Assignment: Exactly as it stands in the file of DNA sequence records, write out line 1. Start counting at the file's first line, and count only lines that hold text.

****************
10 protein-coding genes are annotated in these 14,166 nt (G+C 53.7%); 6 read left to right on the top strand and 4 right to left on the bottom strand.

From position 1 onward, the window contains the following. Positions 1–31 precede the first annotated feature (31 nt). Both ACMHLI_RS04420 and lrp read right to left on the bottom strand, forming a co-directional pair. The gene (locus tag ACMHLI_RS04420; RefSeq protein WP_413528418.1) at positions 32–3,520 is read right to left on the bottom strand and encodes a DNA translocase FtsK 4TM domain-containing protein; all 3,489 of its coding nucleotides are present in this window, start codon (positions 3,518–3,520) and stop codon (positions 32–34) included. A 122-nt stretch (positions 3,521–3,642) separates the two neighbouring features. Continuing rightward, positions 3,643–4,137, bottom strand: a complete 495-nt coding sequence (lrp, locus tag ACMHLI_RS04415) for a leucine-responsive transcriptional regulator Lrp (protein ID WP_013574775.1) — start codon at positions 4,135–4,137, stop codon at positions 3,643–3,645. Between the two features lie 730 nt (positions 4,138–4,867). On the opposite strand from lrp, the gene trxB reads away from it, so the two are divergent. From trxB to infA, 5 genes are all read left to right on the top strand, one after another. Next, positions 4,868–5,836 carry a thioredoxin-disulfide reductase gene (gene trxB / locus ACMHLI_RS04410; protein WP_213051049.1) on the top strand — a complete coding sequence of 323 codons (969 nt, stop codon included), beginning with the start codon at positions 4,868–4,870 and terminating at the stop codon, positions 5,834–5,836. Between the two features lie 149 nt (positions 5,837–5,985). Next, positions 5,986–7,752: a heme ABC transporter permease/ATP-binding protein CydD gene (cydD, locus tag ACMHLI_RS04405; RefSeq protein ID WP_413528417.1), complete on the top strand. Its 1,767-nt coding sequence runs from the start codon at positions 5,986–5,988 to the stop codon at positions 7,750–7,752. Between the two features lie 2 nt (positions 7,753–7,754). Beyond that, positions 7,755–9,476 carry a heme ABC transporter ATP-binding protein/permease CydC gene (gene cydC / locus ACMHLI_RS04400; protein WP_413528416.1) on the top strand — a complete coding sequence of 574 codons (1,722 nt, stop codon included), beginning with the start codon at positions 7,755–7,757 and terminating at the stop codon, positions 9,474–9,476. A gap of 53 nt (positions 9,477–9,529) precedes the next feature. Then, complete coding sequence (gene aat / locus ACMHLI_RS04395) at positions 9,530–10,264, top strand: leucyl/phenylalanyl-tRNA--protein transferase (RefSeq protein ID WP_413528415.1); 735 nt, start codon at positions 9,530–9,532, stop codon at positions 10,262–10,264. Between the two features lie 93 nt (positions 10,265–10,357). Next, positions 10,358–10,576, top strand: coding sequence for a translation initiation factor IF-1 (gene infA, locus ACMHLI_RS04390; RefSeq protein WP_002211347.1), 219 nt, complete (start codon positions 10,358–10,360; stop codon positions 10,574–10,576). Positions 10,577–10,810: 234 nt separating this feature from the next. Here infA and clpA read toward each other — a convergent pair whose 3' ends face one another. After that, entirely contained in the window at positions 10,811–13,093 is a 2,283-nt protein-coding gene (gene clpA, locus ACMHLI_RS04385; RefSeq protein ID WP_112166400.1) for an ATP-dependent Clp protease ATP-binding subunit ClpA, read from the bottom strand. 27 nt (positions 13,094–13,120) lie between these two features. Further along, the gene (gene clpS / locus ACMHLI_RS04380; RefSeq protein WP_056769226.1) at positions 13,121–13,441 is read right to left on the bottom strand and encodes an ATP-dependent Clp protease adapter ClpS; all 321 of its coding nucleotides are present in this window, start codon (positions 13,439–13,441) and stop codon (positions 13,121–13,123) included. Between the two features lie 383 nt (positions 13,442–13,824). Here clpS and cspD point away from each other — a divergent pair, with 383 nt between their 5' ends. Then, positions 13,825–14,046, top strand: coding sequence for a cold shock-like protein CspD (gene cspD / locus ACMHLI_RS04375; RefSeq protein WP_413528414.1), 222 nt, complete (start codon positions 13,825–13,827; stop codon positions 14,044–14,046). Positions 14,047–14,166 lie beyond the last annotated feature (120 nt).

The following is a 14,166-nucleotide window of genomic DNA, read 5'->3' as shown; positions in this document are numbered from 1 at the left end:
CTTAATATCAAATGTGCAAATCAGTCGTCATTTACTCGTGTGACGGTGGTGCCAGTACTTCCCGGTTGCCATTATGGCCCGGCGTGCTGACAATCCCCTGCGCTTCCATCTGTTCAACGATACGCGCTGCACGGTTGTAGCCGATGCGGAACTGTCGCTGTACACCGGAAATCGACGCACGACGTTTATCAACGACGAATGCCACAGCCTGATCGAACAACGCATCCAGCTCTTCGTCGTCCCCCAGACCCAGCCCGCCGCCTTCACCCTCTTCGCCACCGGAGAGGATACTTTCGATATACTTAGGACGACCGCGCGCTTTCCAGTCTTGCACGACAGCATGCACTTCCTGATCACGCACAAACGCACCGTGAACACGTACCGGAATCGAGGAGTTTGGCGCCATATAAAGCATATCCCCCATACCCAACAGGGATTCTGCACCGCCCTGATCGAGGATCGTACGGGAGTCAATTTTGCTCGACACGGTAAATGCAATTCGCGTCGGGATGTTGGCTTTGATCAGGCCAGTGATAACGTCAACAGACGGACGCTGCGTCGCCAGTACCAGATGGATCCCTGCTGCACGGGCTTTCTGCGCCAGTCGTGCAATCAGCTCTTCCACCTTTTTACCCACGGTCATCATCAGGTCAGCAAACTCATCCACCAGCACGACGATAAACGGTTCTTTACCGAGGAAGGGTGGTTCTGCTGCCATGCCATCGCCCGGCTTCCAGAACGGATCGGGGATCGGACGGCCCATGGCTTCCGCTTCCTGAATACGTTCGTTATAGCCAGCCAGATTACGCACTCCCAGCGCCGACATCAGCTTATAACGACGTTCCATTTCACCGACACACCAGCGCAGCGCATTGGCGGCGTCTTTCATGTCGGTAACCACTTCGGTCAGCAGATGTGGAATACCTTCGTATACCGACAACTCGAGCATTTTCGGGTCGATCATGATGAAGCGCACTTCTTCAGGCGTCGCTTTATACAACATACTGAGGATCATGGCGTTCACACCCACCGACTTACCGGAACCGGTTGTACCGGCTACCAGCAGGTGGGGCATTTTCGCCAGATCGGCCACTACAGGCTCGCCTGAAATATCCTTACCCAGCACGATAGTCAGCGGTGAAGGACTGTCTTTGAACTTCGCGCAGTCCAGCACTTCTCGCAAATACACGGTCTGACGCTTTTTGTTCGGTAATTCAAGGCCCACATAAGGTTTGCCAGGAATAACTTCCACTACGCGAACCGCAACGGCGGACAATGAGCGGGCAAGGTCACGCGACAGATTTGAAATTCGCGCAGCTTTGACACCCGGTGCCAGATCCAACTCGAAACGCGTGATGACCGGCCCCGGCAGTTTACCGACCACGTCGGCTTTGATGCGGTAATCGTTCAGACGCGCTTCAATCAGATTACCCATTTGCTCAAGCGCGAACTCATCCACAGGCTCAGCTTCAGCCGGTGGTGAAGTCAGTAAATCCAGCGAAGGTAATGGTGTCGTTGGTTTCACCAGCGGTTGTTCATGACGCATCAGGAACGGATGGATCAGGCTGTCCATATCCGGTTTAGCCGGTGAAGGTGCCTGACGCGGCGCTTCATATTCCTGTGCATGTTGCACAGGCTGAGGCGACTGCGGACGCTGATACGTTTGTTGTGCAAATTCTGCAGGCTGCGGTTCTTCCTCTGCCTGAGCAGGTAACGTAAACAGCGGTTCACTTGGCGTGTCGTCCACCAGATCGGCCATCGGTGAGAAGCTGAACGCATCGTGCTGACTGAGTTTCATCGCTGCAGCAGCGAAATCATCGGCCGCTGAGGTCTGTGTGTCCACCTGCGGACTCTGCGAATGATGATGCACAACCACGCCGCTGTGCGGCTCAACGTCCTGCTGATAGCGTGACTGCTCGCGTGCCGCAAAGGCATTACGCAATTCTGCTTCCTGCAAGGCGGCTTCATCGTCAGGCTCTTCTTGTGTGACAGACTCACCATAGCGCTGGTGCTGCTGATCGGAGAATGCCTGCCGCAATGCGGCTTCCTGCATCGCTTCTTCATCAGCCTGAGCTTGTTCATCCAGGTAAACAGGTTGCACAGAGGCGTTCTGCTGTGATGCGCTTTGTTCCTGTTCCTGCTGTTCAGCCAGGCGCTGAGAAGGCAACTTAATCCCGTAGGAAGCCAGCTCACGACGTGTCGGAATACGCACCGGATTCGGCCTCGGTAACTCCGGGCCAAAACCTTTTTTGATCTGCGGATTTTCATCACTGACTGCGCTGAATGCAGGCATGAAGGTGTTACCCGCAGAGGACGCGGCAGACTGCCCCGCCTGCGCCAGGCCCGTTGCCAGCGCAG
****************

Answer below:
10 protein-coding genes are annotated in these 14,166 nt (G+C 53.7%); 6 read left to right on the top strand and 4 right to left on the bottom strand.